Zealotry not in the public's interest

robert-manne-thumbProfessor Robert Manne
Email: r.manne@latrobe.edu.au

First published in Inquirer, The Weekend Australian, 25th April, 2009

Last week, The Weekend Australian published three pieces enthusiastically welcoming the publication of Ian Plimer's new anti-climate science book, Heaven and Earth - Global Warming: The Missing Science: an overwhelmingly favourable editorial, a lengthy interview with the author and a column by Christopher Pearson of gushing praise. In these three pieces not one word of criticism of Plimer was to be found.

It might have been supposed that the editors of this newspaper would wonder about the capacity for fair-mindedness of a geologist who describes the entire climate science community as "the forces of darkness"; who recently told Adelaide's The Advertiser that his book would singlehandedly "knock out" not one or several but "every argument we hear about climate change"; and who, in earlier work, had spent considerable energy trying to prove that Noah's Ark was a myth, the intellectual equivalent of a zoologist seeking to dispose of the belief that the serpent in the Garden of Eden could really have spoken to Eve.

Yet apparently, despite such obvious signs of zealotry, the editors at this newspaper experienced no doubts.

For The Weekend Australian to welcome the publication of a book as self-evidently extreme as this, on a topic of such significance, in a manner so comprehensively uncritical, raises serious questions about the responsibility of newspapers. I am genuinely grateful for the opportunity to discuss them here.

On the question of human causation of climate change, the central point that Plimer challenges, there are among the scientists two broad camps.

In one camp are the tens of thousands of climate scientists in many discrete disciplines who, despite differences of emphasis and interpretation on many questions, regard it as now beyond doubt that, through the release into the atmosphere of carbon dioxide and other greenhouse gases, human beings have been responsible for post-industrial global warming. The work of these scientists has been summarised in four cautious reports of the Intergovernmental Panel on Climate Change. In the most recent, the IPCC argued that the evidence for human causation of climate change was unequivocal.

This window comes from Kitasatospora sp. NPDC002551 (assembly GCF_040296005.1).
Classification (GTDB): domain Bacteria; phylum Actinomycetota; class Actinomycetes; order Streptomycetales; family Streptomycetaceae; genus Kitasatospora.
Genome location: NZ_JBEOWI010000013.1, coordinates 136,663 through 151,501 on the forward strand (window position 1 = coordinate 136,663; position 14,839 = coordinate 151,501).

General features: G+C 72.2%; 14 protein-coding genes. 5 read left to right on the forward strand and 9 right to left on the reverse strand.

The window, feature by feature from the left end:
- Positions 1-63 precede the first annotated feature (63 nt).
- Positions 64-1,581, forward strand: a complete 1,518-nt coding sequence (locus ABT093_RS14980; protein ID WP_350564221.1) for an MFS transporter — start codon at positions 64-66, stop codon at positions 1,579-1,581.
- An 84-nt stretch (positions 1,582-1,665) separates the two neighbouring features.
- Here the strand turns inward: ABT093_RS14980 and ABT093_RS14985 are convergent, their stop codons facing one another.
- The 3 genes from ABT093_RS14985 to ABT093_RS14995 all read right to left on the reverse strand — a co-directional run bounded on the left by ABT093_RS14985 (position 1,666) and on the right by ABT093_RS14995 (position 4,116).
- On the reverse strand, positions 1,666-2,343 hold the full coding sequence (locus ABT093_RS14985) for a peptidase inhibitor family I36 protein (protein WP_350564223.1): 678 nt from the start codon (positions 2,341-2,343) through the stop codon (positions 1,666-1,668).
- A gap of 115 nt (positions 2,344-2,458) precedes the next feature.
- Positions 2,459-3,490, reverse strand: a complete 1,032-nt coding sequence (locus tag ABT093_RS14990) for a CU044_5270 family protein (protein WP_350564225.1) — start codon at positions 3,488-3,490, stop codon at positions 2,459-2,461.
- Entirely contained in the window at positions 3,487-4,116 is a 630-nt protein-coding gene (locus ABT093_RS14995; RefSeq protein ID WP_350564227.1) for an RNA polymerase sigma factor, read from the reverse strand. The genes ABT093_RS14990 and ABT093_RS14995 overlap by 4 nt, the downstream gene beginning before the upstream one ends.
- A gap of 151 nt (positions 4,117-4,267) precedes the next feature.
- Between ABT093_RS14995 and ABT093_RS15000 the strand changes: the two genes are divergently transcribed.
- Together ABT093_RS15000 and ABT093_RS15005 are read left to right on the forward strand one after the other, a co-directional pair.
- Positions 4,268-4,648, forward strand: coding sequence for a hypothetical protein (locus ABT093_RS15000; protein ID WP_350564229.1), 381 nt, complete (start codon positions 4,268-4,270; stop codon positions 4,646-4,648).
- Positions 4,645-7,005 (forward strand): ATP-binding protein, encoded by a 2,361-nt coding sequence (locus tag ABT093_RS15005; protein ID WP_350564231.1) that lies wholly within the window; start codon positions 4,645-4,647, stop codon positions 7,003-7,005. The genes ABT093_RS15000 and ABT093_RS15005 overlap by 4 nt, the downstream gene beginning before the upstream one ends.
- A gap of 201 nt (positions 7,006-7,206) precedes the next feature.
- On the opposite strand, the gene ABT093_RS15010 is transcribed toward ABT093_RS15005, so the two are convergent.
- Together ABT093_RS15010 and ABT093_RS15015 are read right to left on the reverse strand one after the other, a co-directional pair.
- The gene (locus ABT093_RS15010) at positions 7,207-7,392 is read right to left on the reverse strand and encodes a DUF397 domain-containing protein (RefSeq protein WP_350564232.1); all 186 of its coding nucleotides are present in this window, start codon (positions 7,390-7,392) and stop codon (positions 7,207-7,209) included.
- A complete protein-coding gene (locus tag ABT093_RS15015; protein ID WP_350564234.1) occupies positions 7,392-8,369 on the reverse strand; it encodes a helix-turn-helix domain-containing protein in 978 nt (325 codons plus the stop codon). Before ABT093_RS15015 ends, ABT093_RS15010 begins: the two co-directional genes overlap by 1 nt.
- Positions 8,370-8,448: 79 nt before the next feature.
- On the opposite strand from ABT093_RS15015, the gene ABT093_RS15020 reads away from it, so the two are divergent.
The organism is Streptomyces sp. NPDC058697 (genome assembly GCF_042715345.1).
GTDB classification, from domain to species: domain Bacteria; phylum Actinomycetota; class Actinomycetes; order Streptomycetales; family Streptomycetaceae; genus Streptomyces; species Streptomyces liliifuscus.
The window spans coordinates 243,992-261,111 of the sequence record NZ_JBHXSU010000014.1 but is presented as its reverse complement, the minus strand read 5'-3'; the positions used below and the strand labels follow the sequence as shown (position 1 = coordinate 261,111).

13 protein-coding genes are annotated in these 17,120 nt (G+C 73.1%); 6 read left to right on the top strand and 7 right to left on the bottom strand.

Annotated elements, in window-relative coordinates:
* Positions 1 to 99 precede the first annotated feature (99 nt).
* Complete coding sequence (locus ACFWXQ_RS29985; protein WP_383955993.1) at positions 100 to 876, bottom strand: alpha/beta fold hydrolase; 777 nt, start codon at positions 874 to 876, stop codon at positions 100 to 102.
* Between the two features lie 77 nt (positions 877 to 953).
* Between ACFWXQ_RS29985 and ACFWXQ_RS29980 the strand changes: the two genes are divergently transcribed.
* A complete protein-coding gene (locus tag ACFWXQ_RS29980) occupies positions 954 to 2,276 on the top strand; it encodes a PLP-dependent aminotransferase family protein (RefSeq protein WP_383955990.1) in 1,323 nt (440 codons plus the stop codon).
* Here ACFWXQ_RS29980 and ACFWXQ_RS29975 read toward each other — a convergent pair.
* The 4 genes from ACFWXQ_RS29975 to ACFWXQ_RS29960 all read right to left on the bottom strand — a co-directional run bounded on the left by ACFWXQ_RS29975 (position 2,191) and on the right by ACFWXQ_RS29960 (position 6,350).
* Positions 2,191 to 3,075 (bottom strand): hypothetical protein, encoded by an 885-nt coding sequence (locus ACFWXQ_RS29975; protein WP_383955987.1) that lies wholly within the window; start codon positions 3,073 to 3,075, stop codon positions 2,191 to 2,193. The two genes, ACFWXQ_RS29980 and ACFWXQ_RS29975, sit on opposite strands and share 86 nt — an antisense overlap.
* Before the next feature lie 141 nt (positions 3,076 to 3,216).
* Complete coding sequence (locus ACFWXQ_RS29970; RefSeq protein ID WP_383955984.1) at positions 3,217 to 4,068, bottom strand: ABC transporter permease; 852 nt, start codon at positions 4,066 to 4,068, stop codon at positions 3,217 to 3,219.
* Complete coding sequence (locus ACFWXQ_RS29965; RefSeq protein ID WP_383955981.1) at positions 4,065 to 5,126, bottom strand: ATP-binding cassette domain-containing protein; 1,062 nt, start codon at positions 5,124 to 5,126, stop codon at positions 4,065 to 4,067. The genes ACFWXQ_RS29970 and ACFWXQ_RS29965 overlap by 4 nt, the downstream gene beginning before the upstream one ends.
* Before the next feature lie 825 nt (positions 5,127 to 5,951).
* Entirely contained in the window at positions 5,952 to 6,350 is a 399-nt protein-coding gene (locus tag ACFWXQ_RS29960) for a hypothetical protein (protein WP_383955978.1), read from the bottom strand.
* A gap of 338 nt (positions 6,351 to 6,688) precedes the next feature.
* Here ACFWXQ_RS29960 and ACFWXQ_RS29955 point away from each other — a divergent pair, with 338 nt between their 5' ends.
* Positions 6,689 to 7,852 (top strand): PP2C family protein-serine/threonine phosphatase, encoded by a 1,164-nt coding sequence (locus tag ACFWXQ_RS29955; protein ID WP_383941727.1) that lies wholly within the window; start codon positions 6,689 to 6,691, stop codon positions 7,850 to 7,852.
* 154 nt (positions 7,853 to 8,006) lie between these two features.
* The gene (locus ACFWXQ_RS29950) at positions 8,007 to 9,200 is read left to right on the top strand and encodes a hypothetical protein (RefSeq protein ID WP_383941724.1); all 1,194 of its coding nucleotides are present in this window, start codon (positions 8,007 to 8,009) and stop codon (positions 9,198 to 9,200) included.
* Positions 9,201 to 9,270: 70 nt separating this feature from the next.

In the other camp are a few dozen scientists who are best described as global warming pseudo-sceptics. Most do not publish in the refereed climate science academic journals. Some have been financed by greenhouse gas-emitting industries and provided with moral support by anti-global warming lobby groups.

Many regard the work of the tens of thousands of climate change scientists as fraudulent and the IPCC as a sinister and vast international conspiracy. Plimer is a typical member of this camp.

Over climate change, citizens face an apparently acute dilemma. The question of the impact of greenhouse gas emissions on the Earth's future is by far the most important issue our generation faces. Yet those of us who are not trained scientists are in no position to make independent judgments on the fundamental scientific issues for ourselves.

This dilemma is relatively easy to resolve. In regard to the science of climate change, as Clive Hamilton has put it, the only decision citizens have to make is not what to believe but who. We can place our trust either in the tens of thousands of climate scientists whose work has been published in the relevant scientific journals and summarised by the IPCC, or in the few dozen pseudo-sceptics who dismiss mainstream climate science as a politically correct, rent-seeking hoax.

Precisely the same logic applies to the editors of newspapers. They are not climate scientists. It is incumbent on them, or so it seems to me, to accept that just as citizens cannot evaluate independently the scientific arguments and rationally choose to believe the conclusions of a handful of scientific pseudo-sceptics rather than those of the tens of thousands of the scientists researching and publishing in this field, nor canthey.

To avoid misunderstanding, one additional point needs, however, to be made. The consensual views of the climate scientists are our only reliable guide to the causes of global warming or what the impact of greenhouse gas emissions is likely to be. However, they cannot tell us what, given this knowledge, we must do. This is a decision that citizens must make within the framework of the democratic political process.

If the scientists are right, humanity is at present marching, with eyes wide open, towards disaster. The future of the planet now depends on whether human beings are capable of rising to the challenge of global warming.

Many industries that rely on fossil fuel emissions are working hard to safeguard their interests by convincing citizens of nations such as Australia to delay the tough decisions that must now be made.

Pseudo-sceptical scientists such as Plimer, who falsely help to convince citizens that the scientific knowledge in this field is fiercely disputed and basically unsettled, are among their most valuable assets.

It goes without saying that Plimer has every right to publish whatever it is he believes. However, for the editors of this newspaper to give books such as his the kind of enthusiastic welcome hundreds of others published in this country every year cannot dream of receiving and, even more, to treat their publication as important events, seems to me a grave intellectual, political and moral mistake.